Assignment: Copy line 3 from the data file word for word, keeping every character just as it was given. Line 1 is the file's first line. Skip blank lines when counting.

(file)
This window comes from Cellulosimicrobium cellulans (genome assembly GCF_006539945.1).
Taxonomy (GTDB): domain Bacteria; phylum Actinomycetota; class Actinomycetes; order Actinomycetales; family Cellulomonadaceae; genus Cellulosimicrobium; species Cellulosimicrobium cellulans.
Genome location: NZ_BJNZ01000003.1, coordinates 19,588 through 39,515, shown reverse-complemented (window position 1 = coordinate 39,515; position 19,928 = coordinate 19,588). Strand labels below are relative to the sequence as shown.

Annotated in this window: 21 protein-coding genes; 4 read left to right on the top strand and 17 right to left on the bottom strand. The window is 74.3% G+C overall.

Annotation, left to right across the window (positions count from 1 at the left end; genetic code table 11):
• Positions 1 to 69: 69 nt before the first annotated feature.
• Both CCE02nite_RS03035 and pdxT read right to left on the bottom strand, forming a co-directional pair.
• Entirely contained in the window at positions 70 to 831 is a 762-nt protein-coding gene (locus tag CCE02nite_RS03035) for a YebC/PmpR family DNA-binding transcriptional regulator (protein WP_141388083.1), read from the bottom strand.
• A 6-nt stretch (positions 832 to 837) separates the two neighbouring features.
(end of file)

Genome location: NZ_BJNZ01000003.1, coordinates 19,588 through 39,515, shown reverse-complemented (window position 1 = coordinate 39,515; position 19,928 = coordinate 19,588). Strand labels below are relative to the sequence as shown.